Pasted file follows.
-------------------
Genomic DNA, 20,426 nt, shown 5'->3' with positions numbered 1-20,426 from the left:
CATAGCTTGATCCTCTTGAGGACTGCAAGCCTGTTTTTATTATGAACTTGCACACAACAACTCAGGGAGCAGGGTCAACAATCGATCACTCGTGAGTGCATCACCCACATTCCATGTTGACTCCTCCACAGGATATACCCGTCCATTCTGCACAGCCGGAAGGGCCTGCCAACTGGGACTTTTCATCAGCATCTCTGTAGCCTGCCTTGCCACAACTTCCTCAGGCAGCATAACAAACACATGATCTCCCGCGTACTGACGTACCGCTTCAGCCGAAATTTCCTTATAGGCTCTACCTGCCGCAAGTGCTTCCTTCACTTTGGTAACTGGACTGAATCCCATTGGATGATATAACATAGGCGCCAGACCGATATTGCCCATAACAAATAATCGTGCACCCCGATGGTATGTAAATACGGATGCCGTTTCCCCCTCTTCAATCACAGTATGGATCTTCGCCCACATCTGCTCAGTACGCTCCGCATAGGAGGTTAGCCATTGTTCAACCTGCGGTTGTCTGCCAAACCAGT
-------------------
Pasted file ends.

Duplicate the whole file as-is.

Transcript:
Genomic DNA, 20,426 nt, shown 5'->3' with positions numbered 1-20,426 from the left:
CATAGCTTGATCCTCTTGAGGACTGCAAGCCTGTTTTTATTATGAACTTGCACACAACAACTCAGGGAGCAGGGTCAACAATCGATCACTCGTGAGTGCATCACCCACATTCCATGTTGACTCCTCCACAGGATATACCCGTCCATTCTGCACAGCCGGAAGGGCCTGCCAACTGGGACTTTTCATCAGCATCTCTGTAGCCTGCCTTGCCACAACTTCCTCAGGCAGCATAACAAACACATGATCTCCCGCGTACTGACGTACCGCTTCAGCCGAAATTTCCTTATAGGCTCTACCTGCCGCAAGTGCTTCCTTCACTTTGGTAACTGGACTGAATCCCATTGGATGATATAACATAGGCGCCAGACCGATATTGCCCATAACAAATAATCGTGCACCCCGATGGTATGTAAATACGGATGCCGTTTCCCCCTCTTCAATCACAGTATGGATCTTCGCCCACATCTGCTCAGTACGCTCCGCATAGGAGGTTAGCCATTGTTCAACCTGCGGTTGTCTGCCAAACCAGT